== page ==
19. Nanotechnology, neuromodulation & the immune response: discourse, materiality & ethics.

    PubMed

    Fins, Joseph J

    2015-04-01

    Drawing upon the American Pragmatic tradition in philosophy and the more recent work of philosopher Karen Barad, this paper examines how scientific problems are both obscured, and resolved by our use of language describing the natural world. Using the example of the immune response engendered by neural implants inserted in the brain, the author explains how this discourse has been altered by the advent of nanotechnology methods and devices which offer putative remedies that might temper the immune response in the central nervous system. This emergent nanotechnology has altered this problem space and catalyzed one scientific community to acknowledge a material reality that was always present, if not fully acknowledged.

  20. Imbalanced immune homeostasis in immune thrombocytopenia.

    PubMed

    Yazdanbakhsh, Karina

    2016-04-01

    Immune thrombocytopenia (ITP) is an autoimmune bleeding disorder resulting from low platelet counts caused by inadequate production as well as increased destruction by autoimmune mechanisms. As with other autoimmune disorders, chronic ITP is characterized by perturbations of immune homeostasis with hyperactivated effector cells as well as defective regulatory arm of the adaptive immune system, which will be reviewed here. Interestingly, some ITP treatments are associated with restoring the regulatory imbalance, although it remains unclear whether the immune system is redirected to a state of tolerance once treatment is discontinued. Understanding the mechanisms that result in breakdown of immune homeostasis in ITP will help to identify novel pathways for restoring tolerance and inhibiting effector cell responses. This information can then be translated into developing therapies for averting autoimmunity not only in ITP but also many autoimmune disorders. Copyright © 2016 Elsevier Inc. All rights reserved.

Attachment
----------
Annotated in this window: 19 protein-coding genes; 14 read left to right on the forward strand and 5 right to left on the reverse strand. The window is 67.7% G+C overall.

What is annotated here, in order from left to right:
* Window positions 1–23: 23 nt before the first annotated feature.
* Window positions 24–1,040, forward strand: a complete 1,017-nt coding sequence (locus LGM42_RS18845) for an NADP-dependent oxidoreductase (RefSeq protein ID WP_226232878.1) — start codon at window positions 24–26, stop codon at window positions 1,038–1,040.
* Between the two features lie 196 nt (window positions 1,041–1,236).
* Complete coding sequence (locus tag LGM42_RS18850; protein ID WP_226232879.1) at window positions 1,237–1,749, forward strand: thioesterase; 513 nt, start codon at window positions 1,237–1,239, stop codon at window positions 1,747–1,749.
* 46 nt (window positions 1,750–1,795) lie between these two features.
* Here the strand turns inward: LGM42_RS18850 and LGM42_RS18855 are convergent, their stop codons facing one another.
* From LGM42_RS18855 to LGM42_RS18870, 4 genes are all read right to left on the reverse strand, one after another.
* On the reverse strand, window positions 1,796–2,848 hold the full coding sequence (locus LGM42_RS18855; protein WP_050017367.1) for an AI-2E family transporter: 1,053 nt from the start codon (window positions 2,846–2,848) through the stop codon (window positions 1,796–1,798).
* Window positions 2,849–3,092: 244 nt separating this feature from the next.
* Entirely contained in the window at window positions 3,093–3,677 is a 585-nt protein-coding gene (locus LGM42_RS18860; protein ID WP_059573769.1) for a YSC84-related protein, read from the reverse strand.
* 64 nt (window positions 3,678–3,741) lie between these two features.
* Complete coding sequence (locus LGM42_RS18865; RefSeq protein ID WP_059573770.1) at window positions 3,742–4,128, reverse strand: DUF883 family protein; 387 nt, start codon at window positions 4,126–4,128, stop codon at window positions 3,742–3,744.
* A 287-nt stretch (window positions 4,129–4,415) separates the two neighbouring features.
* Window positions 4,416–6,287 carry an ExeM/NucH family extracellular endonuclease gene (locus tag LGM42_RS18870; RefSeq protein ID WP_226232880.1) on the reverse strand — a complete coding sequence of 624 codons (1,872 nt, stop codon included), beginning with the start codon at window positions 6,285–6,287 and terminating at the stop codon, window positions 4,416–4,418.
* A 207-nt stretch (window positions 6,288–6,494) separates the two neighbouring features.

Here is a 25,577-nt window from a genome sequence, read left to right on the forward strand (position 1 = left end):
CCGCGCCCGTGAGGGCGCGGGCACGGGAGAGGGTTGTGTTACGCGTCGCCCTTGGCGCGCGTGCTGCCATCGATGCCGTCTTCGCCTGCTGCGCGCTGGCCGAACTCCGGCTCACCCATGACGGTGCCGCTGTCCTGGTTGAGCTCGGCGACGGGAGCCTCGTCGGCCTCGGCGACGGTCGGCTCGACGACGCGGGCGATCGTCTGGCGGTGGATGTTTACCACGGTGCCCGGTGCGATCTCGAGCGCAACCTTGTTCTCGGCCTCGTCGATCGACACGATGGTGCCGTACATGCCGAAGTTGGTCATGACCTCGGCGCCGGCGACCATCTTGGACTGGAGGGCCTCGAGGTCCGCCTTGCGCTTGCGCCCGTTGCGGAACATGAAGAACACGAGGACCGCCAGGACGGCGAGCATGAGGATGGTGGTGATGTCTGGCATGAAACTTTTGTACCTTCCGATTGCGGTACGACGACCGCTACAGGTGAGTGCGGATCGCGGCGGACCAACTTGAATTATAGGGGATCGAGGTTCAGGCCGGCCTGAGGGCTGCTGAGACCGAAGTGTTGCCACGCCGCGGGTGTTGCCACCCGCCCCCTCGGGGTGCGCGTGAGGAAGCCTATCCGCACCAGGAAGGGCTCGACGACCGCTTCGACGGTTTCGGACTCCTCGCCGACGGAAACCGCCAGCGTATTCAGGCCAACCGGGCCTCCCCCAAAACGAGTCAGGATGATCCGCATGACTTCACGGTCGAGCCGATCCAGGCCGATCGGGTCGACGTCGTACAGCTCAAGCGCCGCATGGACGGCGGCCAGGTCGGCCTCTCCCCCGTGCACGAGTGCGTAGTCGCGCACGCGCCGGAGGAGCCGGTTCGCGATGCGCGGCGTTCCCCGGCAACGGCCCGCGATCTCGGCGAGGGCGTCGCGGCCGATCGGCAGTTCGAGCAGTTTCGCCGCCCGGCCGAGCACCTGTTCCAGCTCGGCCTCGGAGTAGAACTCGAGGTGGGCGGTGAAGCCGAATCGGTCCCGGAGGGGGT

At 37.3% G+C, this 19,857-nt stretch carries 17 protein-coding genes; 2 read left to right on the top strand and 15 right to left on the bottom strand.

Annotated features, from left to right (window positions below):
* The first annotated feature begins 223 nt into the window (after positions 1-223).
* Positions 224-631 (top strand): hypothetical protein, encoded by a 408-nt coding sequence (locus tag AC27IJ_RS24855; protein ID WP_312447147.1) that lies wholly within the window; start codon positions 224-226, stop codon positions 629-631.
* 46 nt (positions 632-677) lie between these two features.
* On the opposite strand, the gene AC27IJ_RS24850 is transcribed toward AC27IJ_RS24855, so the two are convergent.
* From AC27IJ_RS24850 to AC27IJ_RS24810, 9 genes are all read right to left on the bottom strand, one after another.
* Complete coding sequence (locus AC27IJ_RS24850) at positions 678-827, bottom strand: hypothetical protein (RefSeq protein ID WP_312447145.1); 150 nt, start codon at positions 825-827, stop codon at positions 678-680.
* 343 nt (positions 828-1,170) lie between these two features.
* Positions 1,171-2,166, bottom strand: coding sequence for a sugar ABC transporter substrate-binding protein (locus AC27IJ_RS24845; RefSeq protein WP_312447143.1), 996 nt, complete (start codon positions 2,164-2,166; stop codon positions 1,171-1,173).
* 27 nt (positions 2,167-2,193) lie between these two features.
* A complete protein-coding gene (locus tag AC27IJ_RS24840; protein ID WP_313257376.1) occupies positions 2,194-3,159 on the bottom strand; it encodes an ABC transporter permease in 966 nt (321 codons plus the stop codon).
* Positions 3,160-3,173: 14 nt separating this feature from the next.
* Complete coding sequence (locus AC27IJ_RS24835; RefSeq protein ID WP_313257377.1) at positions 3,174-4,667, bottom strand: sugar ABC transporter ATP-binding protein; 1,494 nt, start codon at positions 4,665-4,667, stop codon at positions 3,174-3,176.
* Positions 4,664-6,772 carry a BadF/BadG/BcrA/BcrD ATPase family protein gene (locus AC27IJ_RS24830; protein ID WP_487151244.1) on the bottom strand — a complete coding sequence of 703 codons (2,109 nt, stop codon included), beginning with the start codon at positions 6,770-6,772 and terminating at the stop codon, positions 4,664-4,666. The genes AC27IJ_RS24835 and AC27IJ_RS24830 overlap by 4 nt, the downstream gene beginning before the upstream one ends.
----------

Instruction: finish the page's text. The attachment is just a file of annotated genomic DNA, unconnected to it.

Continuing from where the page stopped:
1. Immunizations: Active vs. Passive

    MedlinePlus

    ... a few weeks before the antibodies are worn down and removed from the bloodstream. By contrast, active immunizations can produce antibodies that last a lifetime. Last Updated 11/21/2015 Source Immunizations & Infectious Diseases: An Informed Parent's ...

  2. Immune System and Disorders

    MedlinePlus

    Your immune system is a complex network of cells, tissues, and organs that work together to defend against germs. It ... t, to find and destroy them. If your immune system cannot do its job, the results can be ...

  3. [Immune system and tumors].

    PubMed

    Terme, Magali; Tanchot, Corinne

    2017-02-01